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MGTA02H3 Study Guide - Final Guide: Investment, Gross Margin, Global Positioning System

Management (MGT)
Course Code
Chris Bovaird
Study Guide

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Service operations: provide tangible and intangible service products (e.g. entertainment, transportation)
Goods production: provide tangible products (e.g. newspapers, buses)
Operations (production) management:
systematic direction and control of the processes that transform resources into finished goods
Management of the creation of goods/services using the factors of production (land, labour, capital, entrepreneurship)
Production managers:
plan, organize, schedule, control
responsible that operation processes must create value & provide benefits (e.g. farmers)
Operations process: set of methods & technologies used in production
5 Types of Transformation Technology:
-Chemical- through heat/cold/mixture change material’s composition
-Fabrication- alter the form of a product (cut something, bend it)
-Assembly- put things together
-Transport- moving raw material/product from A to B
-Clerical- transforms information
2 Types of Production Process:
Analytic: resources are broken down
Synthetic: resources are combined
Customer contact:
High-contact: cannot be provided without the customer being physically in the system (e.g. transit systems)
Low-contact: can be provided without the customer being physically in the system (e.g. lawn care services)
Differences between Service and Goods Operation

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Service Goods
Performance PerformedProduced
Process and OutcomeProcess and outcomeOutcome
Service Characteristics
Intangibility: cannot be seen or touched
Customization: unique to a particular customer
Unstorability: cant store 2 hair cuts (perishable)
Customer-Service Link Acknowledgement of customer
Service Quality ConsiderationsQuality of work does not equal to quality of service
Forecasts: estimates of future demand
Capacity Planning
Ensure enough time, money, factory space, warehousing,
employees, to meet demand
Capacity: Amount of a good that can produce under normal
working conditions
Goods- exceed slightly
Service-low-contact: average
high-contact- peak
Location PlanningFind best locations for getting parts, skilled employees,
storage, transport to market
Layout PlanningSmooth flow of materials, good communications, no transport
or storage problems
Productive facilities- workstations, equipment
Non-productive facilities- storage and maintenance
Support facilities- offices, restrooms, parking lots etc
Process Layout: equipment and people are grouped together according to
their function
Cellular Layout: family of products follow a fixed flow path
Product Layout: equipment and people are set up to produce 1 type of
product (arranged in fixed sequence of steps)
Assembly line: partially finished product moves through a plant on a
conveyor belt
U-shaped production line: machines are places in a narrow U shape
Flexible manufacturing system (FMS): 1 factory produces small batches of
different products (wide-variety)
Soft manufacturing: Reducing FMS operations to smaller, more manageable
groups of machines
Quality PlanningEnsure goods are produced to meet the firm’s quality standards
Methods Planning Examine processes used in production. Analyze wasteful activities, delays, bottlenecks and other inefficiencies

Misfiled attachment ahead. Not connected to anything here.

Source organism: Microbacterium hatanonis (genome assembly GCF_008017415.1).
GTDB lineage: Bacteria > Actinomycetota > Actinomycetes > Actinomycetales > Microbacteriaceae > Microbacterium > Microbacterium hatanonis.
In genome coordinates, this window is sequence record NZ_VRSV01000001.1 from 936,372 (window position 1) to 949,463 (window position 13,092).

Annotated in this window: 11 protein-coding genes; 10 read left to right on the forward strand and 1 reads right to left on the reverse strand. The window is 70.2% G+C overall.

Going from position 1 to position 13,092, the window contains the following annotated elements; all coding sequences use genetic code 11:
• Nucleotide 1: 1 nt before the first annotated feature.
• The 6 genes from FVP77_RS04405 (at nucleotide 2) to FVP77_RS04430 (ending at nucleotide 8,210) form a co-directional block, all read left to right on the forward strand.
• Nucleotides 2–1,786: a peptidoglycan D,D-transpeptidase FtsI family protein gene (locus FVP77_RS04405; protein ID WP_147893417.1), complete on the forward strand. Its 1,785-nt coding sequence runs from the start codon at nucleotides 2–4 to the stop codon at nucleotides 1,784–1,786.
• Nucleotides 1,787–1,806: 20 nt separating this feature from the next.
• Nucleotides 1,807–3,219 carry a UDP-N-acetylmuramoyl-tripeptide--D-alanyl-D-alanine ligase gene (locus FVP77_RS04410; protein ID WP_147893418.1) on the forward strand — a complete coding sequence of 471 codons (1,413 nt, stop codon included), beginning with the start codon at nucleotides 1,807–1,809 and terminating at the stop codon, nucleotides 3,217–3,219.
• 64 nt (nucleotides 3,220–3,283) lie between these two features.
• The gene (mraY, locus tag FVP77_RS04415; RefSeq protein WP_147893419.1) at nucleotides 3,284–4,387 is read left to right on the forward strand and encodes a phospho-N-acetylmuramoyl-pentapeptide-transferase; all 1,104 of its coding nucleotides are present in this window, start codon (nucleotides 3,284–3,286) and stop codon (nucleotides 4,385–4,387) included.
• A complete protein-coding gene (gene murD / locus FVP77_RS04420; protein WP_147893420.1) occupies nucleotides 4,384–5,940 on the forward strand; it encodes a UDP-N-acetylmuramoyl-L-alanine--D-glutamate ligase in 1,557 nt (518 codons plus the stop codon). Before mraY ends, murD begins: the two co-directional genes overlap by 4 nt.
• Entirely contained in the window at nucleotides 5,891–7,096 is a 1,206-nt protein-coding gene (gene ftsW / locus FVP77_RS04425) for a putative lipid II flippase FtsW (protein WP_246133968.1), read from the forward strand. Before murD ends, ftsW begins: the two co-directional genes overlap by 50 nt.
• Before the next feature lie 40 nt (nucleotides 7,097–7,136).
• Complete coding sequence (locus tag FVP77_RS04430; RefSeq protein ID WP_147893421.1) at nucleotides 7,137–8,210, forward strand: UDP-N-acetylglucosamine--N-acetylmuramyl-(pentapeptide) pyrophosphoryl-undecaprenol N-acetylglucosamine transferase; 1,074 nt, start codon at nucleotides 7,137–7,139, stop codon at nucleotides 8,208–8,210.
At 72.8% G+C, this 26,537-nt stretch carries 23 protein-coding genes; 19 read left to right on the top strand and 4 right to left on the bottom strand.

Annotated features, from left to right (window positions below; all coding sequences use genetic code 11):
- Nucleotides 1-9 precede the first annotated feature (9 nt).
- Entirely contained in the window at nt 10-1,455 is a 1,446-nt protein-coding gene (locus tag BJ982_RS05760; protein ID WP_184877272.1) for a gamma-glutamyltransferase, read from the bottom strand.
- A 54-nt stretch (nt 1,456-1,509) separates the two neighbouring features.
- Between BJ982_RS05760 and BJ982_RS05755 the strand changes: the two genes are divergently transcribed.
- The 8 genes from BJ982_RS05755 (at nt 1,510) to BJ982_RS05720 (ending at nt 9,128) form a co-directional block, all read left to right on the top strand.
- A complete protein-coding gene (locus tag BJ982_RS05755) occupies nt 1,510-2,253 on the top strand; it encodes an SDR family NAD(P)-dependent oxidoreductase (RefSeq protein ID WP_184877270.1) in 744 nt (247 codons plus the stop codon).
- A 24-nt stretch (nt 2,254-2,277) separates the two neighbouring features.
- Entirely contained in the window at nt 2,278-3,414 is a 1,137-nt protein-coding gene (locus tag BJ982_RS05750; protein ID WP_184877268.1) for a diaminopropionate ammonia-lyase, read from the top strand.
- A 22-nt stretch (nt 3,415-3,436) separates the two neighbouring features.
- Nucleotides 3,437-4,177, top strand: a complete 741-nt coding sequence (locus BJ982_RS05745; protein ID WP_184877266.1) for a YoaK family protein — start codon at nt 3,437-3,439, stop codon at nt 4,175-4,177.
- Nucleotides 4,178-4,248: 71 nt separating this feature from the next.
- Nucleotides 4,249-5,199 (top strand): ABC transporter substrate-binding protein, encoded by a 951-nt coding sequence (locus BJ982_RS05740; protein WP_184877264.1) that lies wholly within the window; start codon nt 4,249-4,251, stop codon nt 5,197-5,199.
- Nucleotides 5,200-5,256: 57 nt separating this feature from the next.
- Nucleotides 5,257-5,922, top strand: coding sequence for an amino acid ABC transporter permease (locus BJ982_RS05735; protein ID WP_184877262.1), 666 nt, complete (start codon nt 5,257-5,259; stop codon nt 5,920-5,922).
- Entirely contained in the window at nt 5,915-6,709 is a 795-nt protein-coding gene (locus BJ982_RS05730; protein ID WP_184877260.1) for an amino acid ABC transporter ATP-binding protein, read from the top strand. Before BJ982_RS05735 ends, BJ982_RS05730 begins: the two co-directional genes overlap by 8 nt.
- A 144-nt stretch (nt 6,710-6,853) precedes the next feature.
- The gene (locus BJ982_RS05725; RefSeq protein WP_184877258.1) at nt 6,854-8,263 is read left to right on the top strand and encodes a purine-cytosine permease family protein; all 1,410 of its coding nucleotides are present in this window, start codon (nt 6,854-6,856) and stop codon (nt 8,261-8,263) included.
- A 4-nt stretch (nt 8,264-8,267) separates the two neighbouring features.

Or Methods improvementProcess flow chart- identifies the sequence of production activities, movements of materials, and work performed at each stage as the product
flows through production

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Service flow analysis: shows the flow of processes that make up a given service, it helps managers decide whether all those processes are necessary
Operations scheduling: If you want to get something done on time, know when to start
Master production schedule: shows which products will be produced, when production will occur, and what resources will be used during
Tools of Scheduling
Gantt chart: breaks down large projects into steps and specify the time required to perform each one
PERT chart: (Program Evaluation & Review Technique) like Gantt chart, but also identifies the critical path for meeting the project goals
Operations control: monitor production performance by comparing results with plans and schedules
Follow-up: Checking to ensure that production decisions are being implemented
Materials management: Planning, organizing, and control the flow of materials (logistics)
Standardization: Using standard and uniform components rather than new or different components
4 Major Areas of Materials Management:
Transportation: transporting resources to the company and finished goods to buyers
Warehousing: storage of materials for production and finished goods
Inventory control: receiving, storing, handling, and counting all raw materials, partly finished goods, and finished goods
Purchasing: the acquisition of all raw materials and services that a company needs to produce its products
Forward buying: routinely buy materials enough to fill long-term needs
Holding costs: Costs of keeping extra supplies or inventory on hand
Opportunity costs: additional earnings that the company must pass up b/c funds are tired up in inventory
Hand-to-mouth pattern: placing small orders frequently
Lead times: the gap between the customers order placement and the seller’s shipment and delivery reliability
Supplier selection: Finding and determining which suppliers to buy from
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